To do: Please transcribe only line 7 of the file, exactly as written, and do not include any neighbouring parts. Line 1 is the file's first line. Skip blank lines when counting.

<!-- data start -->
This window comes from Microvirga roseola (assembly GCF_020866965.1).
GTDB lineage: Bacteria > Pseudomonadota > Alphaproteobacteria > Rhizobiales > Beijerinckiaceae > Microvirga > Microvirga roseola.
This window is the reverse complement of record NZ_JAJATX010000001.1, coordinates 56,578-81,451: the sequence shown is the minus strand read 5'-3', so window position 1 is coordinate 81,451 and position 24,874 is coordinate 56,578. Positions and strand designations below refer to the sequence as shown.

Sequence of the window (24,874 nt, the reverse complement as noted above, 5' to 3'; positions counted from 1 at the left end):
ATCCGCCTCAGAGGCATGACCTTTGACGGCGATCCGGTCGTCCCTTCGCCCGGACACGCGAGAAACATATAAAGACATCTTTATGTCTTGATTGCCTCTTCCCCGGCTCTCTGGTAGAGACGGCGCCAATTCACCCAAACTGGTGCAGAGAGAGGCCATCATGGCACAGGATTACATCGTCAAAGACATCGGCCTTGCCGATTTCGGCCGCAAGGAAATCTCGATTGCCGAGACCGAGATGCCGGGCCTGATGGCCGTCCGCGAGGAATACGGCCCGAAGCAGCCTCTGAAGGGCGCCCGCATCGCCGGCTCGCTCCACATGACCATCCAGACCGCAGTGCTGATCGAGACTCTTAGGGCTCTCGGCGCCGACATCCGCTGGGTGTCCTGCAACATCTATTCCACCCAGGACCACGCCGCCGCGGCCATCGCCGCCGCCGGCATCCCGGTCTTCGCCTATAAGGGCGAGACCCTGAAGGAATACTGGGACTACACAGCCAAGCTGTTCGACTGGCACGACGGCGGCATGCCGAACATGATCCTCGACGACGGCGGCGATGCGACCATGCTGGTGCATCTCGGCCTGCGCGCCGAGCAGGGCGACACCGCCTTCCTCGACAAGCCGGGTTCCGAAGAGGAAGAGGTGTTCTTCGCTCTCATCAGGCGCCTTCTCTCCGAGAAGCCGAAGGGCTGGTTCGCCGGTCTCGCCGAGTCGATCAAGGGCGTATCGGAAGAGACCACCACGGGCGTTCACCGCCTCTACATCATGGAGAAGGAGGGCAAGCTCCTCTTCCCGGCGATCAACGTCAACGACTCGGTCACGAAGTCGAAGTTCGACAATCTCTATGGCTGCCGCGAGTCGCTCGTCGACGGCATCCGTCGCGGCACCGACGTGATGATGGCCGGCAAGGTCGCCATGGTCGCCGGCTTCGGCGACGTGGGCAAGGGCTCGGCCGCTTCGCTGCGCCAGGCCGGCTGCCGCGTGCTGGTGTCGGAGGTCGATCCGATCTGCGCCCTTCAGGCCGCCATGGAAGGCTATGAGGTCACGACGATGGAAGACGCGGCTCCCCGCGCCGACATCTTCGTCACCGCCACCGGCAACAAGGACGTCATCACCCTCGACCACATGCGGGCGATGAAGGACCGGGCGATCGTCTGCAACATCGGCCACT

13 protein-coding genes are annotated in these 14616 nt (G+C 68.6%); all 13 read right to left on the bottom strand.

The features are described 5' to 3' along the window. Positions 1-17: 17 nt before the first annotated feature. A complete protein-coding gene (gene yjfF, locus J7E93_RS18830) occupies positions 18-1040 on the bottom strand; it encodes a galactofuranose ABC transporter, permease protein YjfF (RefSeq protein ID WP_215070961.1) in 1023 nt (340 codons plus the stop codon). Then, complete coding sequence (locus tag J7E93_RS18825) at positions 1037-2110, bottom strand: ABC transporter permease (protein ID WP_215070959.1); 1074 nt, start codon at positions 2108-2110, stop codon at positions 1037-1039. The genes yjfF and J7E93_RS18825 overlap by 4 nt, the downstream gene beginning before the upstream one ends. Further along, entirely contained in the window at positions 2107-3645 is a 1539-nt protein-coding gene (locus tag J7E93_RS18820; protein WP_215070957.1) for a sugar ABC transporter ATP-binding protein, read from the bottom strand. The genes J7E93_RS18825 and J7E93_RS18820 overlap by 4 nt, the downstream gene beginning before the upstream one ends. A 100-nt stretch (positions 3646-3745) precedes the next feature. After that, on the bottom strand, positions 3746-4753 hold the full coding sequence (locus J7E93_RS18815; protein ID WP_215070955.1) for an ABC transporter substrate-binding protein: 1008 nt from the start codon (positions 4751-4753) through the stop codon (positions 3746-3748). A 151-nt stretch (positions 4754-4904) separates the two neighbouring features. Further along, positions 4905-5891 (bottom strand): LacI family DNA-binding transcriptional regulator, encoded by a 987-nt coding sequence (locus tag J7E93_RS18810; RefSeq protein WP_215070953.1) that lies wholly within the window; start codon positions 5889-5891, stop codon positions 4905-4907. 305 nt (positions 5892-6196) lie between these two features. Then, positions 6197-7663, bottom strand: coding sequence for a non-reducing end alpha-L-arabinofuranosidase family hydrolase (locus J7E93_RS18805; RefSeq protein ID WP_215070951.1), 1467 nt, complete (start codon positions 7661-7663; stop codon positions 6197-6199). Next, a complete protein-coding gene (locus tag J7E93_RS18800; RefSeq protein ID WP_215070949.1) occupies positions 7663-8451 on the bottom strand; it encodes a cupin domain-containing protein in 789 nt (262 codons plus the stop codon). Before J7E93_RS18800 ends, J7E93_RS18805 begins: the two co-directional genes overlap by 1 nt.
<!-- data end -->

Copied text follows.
The features are described 5' to 3' along the window. Positions 1-17: 17 nt before the first annotated feature. A complete protein-coding gene (gene yjfF, locus J7E93_RS18830) occupies positions 18-1040 on the bottom strand; it encodes a galactofuranose ABC transporter, permease protein YjfF (RefSeq protein ID WP_215070961.1) in 1023 nt (340 codons plus the stop codon). Then, complete coding sequence (locus tag J7E93_RS18825) at positions 1037-2110, bottom strand: ABC transporter permease (protein ID WP_215070959.1); 1074 nt, start codon at positions 2108-2110, stop codon at positions 1037-1039. The genes yjfF and J7E93_RS18825 overlap by 4 nt, the downstream gene beginning before the upstream one ends. Further along, entirely contained in the window at positions 2107-3645 is a 1539-nt protein-coding gene (locus tag J7E93_RS18820; protein WP_215070957.1) for a sugar ABC transporter ATP-binding protein, read from the bottom strand. The genes J7E93_RS18825 and J7E93_RS18820 overlap by 4 nt, the downstream gene beginning before the upstream one ends. A 100-nt stretch (positions 3646-3745) precedes the next feature. After that, on the bottom strand, positions 3746-4753 hold the full coding sequence (locus J7E93_RS18815; protein ID WP_215070955.1) for an ABC transporter substrate-binding protein: 1008 nt from the start codon (positions 4751-4753) through the stop codon (positions 3746-3748). A 151-nt stretch (positions 4754-4904) separates the two neighbouring features. Further along, positions 4905-5891 (bottom strand): LacI family DNA-binding transcriptional regulator, encoded by a 987-nt coding sequence (locus tag J7E93_RS18810; RefSeq protein WP_215070953.1) that lies wholly within the window; start codon positions 5889-5891, stop codon positions 4905-4907. 305 nt (positions 5892-6196) lie between these two features. Then, positions 6197-7663, bottom strand: coding sequence for a non-reducing end alpha-L-arabinofuranosidase family hydrolase (locus J7E93_RS18805; RefSeq protein ID WP_215070951.1), 1467 nt, complete (start codon positions 7661-7663; stop codon positions 6197-6199). Next, a complete protein-coding gene (locus tag J7E93_RS18800; RefSeq protein ID WP_215070949.1) occupies positions 7663-8451 on the bottom strand; it encodes a cupin domain-containing protein in 789 nt (262 codons plus the stop codon). Before J7E93_RS18800 ends, J7E93_RS18805 begins: the two co-directional genes overlap by 1 nt.